The Bear brings the Heat, Okuma's Helios Baitcaster
the lab we took the Helios apart to see just how Okuma was able to achieve this
lightweight design. The answer starts with the carbon fiber handle, porting on
metal components and the use of an aluminum shaft and gearing. The deployment of
aluminum versus brass gearing definitely reduces weight, but does it do so at
the expense of durability? We headed to the real world tests to find out.
The spool is
also ported and anodized
Real World Tests:
Inspired by the green highlights we spooled the reel up with Sunline Shooter
Metan Green Fluorocarbon which looked right at home on the shallow spool. To
test this reel we paired the Okuma Helios 7’0” HS-CM-701MH rod which is capable
of handling lures weighing ¼-1oz. in weight. This rig is perfect for pitching
plastics but also capable of pulling duty as a general purpose fishing combo.
with the green highlights we spool up with Sunline Shooter Green
The entire rig weighs in
at only 10.1oz. (just a little bit more than what an Okuma VS reel weighed by
itself) which felt extremely light in hand thanks to good overall balance when
paired with this micro-guided rod. We fished this combo at the California Delta,
Lake San Luis and Clear Lake targeting and employed a number of techniques
ranging from drop shot fishing to pitching Texas rigged plastics.
Ready to go
The Helios casts lightweight lures well and exhibited a very consistent and
predictable nature. This reel also does a good job launching heavier reaction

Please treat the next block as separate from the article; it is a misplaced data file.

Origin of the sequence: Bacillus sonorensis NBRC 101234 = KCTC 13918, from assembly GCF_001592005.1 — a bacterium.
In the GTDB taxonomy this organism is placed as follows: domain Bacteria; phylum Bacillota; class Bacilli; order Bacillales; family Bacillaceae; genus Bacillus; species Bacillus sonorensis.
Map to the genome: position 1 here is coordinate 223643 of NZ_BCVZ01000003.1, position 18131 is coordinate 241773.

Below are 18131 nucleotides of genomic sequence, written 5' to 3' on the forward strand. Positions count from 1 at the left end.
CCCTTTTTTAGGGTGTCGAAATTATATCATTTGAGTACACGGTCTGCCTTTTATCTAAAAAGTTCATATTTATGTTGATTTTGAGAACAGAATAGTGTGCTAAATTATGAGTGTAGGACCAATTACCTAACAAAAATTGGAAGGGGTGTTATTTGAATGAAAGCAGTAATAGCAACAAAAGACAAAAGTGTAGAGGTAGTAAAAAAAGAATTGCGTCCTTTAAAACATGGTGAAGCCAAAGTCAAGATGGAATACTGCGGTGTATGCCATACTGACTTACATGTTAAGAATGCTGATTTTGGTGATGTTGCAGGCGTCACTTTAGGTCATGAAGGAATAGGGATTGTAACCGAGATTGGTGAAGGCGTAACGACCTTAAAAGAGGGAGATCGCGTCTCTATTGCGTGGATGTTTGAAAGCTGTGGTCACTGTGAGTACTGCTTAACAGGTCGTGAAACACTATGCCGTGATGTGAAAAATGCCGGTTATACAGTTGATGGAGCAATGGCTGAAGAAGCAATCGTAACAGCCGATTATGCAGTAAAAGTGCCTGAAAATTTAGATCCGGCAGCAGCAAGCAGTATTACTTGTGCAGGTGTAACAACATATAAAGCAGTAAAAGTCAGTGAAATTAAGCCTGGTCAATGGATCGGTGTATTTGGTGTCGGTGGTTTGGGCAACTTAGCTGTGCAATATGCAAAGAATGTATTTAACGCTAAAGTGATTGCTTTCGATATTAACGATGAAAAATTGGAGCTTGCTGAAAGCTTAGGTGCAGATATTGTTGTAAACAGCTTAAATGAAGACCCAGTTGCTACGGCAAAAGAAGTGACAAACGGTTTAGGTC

baits and I was able to cast both ripbaits and deep diving crankbaits very far
once the cast control system was dialed back.
Paired with a
Helios rod this rig weighs just a little over what the original Okuma VS reels
weighed by themselves. Okuma has come a long way indeed in this category
The Helios makes use of 6
pin centrifugal cast control system which is adjusted by rotating the control
dial which is hidden under the non-handle sideplate. The system performs
beautifully and my only gripe is that to access the system anglers need to
remove the sideplate and it does not remain connected via a pinion so it has to
be held separately in hand when making adjustments. This makes adjustments in
the field take a little longer and anglers always have to be just a little more
careful not to drop the sideplate.
proved good for both long and short precision casts
sideplate is attached to the frame simply by rotating it into locking position.
I’ve seen some other reels that are attached with a physical quick release and
will move slightly when the reel is palmed. Though the Helios sideplate has no
locking mechanism the sideplate did not exhibit any movement at all.
The reel and
rod match up perfectly
Next Section: How well do we mesh?